Virgin Mountain Icelandic Film

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The Vic theatre was packed. Extra chairs were lined up at the rear. A quick trailer for the movie, Rams, was shown. There was no need for the trailer to encourage people to go to Rams. Both Virgin Mountain and Rams had been sold out for days. The audience for the annual Victoria Film Festival know their films and were aware that Virgin Mountain, the Icelandic-Danish film by Dagur Kári, had won not only the top prize at Tribeca, but also an acting award for lead Gunnar Jonsson. As well, Icelandic films have steadily developed a reputation for excellence.

Helga Thorson, the head of German-Slavic Studies, and the new head of The Richard and Margaret Beck Lectures on Icelandic Literature, greeted the packed house, mentioned that anyone who might be interested in the ongoing lectures could pick up a pamphlet in the lobby and that the Beck was financially sponsoring Virgin Mountain.

The film began brilliantly with nothing but images, no dialogue. It was obvious that this was going to be a film in which we were going to be shown the story, not told about it, and with its quiet beginning that is was going to be a film of subtext that would demand the audiences’ attention. There is no dialogue to break the audience’s focus on images and the need to interpret them. The film creates an intimacy between the main character, Fusi, and the audience, beginning the process of creating an understanding of the silence in which Fusi lives.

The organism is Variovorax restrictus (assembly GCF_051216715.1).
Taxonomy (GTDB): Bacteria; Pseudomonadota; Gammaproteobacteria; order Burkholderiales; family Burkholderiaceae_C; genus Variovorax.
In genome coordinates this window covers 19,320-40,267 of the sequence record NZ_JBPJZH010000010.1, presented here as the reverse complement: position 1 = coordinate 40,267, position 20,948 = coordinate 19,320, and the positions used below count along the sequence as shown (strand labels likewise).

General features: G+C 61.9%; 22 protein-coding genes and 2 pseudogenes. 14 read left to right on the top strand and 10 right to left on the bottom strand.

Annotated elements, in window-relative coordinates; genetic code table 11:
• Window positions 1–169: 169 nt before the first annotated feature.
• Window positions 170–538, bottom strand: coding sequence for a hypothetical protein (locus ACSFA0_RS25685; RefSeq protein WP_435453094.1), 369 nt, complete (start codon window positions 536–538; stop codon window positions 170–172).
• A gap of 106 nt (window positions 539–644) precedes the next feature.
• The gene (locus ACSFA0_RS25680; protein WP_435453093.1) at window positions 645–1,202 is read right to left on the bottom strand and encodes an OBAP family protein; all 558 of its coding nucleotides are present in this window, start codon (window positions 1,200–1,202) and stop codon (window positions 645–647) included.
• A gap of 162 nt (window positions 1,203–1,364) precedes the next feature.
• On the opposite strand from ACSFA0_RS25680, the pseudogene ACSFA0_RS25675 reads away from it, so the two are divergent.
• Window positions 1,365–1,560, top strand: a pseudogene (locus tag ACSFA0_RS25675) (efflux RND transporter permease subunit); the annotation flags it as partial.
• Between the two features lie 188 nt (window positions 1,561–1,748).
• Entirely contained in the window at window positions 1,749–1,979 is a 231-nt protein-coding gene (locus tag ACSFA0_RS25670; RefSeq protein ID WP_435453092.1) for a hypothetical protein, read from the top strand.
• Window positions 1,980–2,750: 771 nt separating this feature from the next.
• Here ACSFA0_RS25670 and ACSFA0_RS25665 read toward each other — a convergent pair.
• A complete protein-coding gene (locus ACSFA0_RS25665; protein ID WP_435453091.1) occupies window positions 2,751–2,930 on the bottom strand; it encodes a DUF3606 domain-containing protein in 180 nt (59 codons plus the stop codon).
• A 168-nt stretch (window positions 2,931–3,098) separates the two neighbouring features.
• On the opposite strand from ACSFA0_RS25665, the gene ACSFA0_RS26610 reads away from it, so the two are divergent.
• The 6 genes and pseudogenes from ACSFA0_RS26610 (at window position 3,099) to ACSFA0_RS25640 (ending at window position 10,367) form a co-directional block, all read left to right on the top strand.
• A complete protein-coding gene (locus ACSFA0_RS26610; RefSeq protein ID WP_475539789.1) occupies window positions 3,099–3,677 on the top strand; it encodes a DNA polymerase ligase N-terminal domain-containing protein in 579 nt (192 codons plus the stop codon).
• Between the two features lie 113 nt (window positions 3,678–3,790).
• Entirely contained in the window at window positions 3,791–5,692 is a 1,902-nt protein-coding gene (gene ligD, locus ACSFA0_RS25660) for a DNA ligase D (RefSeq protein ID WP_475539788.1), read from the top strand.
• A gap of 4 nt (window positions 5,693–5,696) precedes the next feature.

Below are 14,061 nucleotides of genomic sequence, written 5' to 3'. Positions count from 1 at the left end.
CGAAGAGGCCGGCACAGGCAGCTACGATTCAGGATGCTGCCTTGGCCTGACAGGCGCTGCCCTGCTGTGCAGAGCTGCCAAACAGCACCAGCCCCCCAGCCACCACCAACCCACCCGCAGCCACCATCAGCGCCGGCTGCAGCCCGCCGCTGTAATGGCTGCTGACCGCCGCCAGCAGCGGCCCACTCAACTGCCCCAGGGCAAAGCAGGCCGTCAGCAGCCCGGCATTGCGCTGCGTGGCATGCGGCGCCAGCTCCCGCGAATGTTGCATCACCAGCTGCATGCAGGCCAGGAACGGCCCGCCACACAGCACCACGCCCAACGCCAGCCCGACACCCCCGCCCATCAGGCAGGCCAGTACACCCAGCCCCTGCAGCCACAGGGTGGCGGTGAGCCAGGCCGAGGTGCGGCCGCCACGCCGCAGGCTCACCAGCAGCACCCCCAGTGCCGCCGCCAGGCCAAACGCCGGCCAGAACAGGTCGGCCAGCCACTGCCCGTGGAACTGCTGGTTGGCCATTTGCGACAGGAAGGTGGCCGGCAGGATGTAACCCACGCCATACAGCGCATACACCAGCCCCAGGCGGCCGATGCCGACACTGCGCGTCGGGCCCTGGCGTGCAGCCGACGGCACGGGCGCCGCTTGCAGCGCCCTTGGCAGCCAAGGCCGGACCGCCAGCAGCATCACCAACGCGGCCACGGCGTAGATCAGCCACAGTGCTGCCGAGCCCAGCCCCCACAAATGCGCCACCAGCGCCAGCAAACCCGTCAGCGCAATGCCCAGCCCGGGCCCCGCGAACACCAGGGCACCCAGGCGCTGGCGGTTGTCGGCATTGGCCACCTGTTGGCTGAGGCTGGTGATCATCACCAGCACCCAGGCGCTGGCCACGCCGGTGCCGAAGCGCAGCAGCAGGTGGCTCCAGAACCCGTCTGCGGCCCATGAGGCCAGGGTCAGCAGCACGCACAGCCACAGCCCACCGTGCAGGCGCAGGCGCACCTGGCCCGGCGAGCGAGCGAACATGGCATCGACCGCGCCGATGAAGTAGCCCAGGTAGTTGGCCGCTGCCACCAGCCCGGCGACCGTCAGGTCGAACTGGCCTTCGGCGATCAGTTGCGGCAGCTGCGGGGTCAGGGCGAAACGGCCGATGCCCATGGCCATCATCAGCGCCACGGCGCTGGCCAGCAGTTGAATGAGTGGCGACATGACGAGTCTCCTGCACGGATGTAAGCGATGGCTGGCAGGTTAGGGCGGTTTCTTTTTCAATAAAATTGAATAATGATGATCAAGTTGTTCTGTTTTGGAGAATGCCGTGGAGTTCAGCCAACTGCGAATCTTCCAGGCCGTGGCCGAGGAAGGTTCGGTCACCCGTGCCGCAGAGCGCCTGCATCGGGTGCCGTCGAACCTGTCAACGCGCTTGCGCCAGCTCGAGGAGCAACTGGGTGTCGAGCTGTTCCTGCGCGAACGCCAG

Gradually, his life at work, at home and beyond are revealed. At work, he is bullied, at home, he lives with his mother and her boyfriend, and beyond is limited to every Friday going to the same Asian restaurant and ordering the same meal. Often, he sits in his truck and calls a local radio station to ask for the disc jockey to play heavy metal. At home, he entertains himself by reconstructing historic battles with toy soldiers.